Lula was freed after 580 days.

Over the next two years, this and more than two dozen other corruption cases against him would all be tossed out for a variety of reasons. 

“It was clear that the law here was being used as a political weapon,” said 

Fabio de Sa e Silva, a professor of Brazilian studies at the University of Oklahoma. 

“I mean, you can't file 20-something lawsuits against somebody and have all those lawsuits being deemed, you know, lacking. Grounds to proceed with by several judges in the country. There's clearly something wrong here with the way you're using your prosecutory power and your power as a judge.”

Last year, Supreme Court Justice Gilmar Mendes called the country’s anti-corruption operation the biggest scandal that has befallen the Brazilian judiciary in the country’s history.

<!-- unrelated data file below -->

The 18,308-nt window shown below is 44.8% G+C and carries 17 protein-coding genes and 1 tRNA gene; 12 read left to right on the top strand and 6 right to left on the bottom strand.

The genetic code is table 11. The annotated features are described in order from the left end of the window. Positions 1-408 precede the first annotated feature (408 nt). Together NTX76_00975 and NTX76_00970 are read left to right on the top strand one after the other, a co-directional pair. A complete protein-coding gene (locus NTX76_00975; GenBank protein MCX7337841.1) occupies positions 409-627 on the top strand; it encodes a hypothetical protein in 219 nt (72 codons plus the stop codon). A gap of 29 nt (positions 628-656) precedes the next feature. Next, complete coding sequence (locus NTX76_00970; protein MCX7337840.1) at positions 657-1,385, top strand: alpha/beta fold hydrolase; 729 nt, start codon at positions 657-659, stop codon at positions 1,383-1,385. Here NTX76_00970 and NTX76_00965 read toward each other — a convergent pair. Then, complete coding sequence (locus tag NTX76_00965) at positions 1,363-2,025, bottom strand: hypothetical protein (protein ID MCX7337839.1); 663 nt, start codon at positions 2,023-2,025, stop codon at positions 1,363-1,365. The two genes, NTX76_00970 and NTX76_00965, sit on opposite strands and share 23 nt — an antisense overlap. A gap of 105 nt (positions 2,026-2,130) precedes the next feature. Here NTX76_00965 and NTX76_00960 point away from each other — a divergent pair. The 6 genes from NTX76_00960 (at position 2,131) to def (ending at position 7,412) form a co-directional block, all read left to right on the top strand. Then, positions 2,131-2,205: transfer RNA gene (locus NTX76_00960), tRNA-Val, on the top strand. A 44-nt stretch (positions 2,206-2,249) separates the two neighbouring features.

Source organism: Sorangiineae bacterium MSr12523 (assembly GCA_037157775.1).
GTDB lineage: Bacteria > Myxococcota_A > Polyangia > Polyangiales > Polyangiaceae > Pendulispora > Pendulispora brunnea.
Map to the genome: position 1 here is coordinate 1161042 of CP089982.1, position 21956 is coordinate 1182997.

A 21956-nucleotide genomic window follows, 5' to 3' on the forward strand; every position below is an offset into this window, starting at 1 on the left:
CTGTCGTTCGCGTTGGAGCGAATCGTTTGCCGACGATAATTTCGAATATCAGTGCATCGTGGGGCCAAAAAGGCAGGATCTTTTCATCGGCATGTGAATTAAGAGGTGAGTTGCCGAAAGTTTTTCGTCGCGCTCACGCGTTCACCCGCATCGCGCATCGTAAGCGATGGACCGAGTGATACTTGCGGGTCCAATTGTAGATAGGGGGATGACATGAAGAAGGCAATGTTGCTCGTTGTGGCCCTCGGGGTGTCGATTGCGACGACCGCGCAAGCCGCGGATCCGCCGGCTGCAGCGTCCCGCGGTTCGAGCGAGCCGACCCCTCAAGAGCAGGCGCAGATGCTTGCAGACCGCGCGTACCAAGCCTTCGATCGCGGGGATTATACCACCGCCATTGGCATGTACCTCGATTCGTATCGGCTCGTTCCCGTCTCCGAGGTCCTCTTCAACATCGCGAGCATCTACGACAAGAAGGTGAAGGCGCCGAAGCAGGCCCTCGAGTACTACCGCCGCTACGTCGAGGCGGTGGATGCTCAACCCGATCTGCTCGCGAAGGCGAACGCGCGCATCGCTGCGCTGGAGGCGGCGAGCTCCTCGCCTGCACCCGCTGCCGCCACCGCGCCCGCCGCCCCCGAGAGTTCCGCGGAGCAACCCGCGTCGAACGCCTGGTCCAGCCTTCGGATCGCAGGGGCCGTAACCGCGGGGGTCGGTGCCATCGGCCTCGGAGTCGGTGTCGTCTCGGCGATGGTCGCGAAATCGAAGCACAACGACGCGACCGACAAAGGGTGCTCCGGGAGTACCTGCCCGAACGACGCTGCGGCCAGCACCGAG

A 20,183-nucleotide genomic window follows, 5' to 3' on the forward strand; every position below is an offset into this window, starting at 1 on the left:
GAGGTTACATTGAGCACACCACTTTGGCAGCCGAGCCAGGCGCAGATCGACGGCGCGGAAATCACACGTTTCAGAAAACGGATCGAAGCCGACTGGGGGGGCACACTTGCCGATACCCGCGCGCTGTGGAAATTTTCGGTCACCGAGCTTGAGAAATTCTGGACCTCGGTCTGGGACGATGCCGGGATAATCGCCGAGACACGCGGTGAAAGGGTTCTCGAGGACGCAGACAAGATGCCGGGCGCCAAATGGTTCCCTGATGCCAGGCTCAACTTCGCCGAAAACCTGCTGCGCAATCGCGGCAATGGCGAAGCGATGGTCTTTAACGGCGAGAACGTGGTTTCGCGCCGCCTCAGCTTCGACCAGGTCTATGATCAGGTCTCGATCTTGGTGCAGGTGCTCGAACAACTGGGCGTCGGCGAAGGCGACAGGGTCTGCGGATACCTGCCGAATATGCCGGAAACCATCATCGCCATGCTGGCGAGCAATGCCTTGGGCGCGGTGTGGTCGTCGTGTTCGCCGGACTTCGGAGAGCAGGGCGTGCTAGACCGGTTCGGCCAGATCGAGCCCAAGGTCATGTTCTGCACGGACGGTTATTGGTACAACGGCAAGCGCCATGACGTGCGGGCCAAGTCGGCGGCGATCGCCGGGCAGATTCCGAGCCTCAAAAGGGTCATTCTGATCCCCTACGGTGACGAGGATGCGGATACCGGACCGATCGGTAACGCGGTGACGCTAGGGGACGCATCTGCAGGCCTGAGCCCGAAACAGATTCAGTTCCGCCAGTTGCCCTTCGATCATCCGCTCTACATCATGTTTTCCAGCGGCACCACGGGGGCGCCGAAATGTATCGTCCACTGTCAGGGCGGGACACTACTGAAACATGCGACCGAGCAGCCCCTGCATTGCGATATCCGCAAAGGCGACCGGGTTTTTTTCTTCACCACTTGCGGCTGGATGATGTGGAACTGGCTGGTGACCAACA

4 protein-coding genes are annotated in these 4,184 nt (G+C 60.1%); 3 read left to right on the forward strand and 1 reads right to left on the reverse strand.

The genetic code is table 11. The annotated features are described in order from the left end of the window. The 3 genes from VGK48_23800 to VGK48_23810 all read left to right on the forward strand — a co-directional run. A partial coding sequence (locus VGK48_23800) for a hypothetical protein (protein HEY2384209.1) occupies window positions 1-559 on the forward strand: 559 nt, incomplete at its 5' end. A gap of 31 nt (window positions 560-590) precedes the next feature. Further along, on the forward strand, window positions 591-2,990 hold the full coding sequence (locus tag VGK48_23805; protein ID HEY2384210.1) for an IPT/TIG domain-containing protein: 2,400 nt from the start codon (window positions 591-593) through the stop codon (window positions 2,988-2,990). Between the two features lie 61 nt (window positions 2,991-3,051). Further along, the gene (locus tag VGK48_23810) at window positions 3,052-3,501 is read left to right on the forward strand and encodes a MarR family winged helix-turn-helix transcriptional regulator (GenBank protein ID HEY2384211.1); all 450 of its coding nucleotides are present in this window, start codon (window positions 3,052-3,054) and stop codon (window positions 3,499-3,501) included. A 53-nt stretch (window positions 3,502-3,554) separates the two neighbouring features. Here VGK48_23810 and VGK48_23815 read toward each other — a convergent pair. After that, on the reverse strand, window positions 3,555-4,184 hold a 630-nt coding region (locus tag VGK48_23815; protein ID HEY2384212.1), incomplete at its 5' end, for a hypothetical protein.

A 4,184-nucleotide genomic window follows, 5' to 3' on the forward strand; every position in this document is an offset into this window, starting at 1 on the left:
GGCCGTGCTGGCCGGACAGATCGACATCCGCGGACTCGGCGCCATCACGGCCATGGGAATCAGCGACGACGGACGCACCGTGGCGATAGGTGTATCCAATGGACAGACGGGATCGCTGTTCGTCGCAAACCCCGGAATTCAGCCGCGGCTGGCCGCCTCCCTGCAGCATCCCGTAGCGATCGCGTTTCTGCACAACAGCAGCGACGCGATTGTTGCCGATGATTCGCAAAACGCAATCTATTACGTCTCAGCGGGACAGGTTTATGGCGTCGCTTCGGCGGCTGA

But it’s left its mark — on Brazil, and on Lula.

“Though the convictions against Lula have been annulled by the Supreme Court and proven to be politically motivated, it has tarnished the image of the Workers Party and that has an impact into Lula’s popularity,” said Rafael Ioris, a professor of Latin American history at the University of Denver.

Roughly 40% of the population says they would not vote for Lula under any circumstance.

But Bolsonaro’s rejection rate is even higher — more than half of Brazilians say they would never support Bolsonaro. And that’s going to make it difficult for the current president to make up ground against Lula in the coming days. 

Brazilians will find out on Sunday. 

Tense atmosphere as voters head to the polls in Brazil’s most diverse elections ever

“MuiTypography-root-134 MuiTypography-h1-139″>Tense atmosphere as voters head to the polls in Brazil's most diverse elections ever

Brazilians will vote in presidential elections on Sunday. They will also vote for a host of other government officials. This year, more Indigenous people, women and Black candidates are running for office than ever before.

The WorldSeptember 30, 2022 · 2:45 PM EDT

Supporters of Brazilian President Jair Bolsonaro wave Brazilian flags during a motorcycle campaign rally in Pocos de Caldas, Brazil, Sept. 30, 2022.